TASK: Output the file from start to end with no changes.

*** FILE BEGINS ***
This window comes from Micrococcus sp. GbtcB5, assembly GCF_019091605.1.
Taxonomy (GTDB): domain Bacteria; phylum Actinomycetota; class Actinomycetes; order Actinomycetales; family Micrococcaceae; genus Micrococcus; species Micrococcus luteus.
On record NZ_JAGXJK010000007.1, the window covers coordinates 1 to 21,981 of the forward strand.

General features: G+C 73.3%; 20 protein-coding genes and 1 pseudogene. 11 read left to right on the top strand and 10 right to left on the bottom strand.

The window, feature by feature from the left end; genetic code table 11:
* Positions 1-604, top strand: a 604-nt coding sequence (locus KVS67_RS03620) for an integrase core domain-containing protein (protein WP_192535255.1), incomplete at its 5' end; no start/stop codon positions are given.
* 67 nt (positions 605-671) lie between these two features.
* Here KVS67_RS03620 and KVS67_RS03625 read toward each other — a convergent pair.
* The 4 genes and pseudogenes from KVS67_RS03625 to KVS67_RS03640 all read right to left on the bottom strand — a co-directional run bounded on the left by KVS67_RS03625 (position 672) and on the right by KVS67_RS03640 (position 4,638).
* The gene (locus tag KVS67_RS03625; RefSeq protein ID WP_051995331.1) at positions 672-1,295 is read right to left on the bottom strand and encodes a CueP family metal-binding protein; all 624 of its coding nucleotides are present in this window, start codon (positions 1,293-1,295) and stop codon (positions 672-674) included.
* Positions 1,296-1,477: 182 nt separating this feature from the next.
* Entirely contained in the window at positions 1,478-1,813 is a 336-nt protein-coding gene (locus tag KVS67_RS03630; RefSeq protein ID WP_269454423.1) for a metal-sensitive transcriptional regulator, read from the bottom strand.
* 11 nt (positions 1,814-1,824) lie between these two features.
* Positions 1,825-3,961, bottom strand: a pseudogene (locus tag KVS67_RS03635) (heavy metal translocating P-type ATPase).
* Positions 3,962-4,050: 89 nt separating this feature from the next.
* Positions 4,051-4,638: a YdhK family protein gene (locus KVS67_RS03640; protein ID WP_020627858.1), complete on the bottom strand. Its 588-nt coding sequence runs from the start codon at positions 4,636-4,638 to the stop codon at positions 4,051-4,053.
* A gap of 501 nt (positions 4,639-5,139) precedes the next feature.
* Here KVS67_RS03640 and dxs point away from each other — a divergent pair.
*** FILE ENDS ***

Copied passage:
This window comes from Micrococcus sp. GbtcB5, assembly GCF_019091605.1.
Taxonomy (GTDB): domain Bacteria; phylum Actinomycetota; class Actinomycetes; order Actinomycetales; family Micrococcaceae; genus Micrococcus; species Micrococcus luteus.
On record NZ_JAGXJK010000007.1, the window covers coordinates 1 to 21,981 of the forward strand.

General features: G+C 73.3%; 20 protein-coding genes and 1 pseudogene. 11 read left to right on the top strand and 10 right to left on the bottom strand.

The window, feature by feature from the left end; genetic code table 11:
* Positions 1-604, top strand: a 604-nt coding sequence (locus KVS67_RS03620) for an integrase core domain-containing protein (protein WP_192535255.1), incomplete at its 5' end; no start/stop codon positions are given.
* 67 nt (positions 605-671) lie between these two features.
* Here KVS67_RS03620 and KVS67_RS03625 read toward each other — a convergent pair.
* The 4 genes and pseudogenes from KVS67_RS03625 to KVS67_RS03640 all read right to left on the bottom strand — a co-directional run bounded on the left by KVS67_RS03625 (position 672) and on the right by KVS67_RS03640 (position 4,638).
* The gene (locus tag KVS67_RS03625; RefSeq protein ID WP_051995331.1) at positions 672-1,295 is read right to left on the bottom strand and encodes a CueP family metal-binding protein; all 624 of its coding nucleotides are present in this window, start codon (positions 1,293-1,295) and stop codon (positions 672-674) included.
* Positions 1,296-1,477: 182 nt separating this feature from the next.
* Entirely contained in the window at positions 1,478-1,813 is a 336-nt protein-coding gene (locus tag KVS67_RS03630; RefSeq protein ID WP_269454423.1) for a metal-sensitive transcriptional regulator, read from the bottom strand.
* 11 nt (positions 1,814-1,824) lie between these two features.
* Positions 1,825-3,961, bottom strand: a pseudogene (locus tag KVS67_RS03635) (heavy metal translocating P-type ATPase).
* Positions 3,962-4,050: 89 nt separating this feature from the next.
* Positions 4,051-4,638: a YdhK family protein gene (locus KVS67_RS03640; protein ID WP_020627858.1), complete on the bottom strand. Its 588-nt coding sequence runs from the start codon at positions 4,636-4,638 to the stop codon at positions 4,051-4,053.
* A gap of 501 nt (positions 4,639-5,139) precedes the next feature.
* Here KVS67_RS03640 and dxs point away from each other — a divergent pair.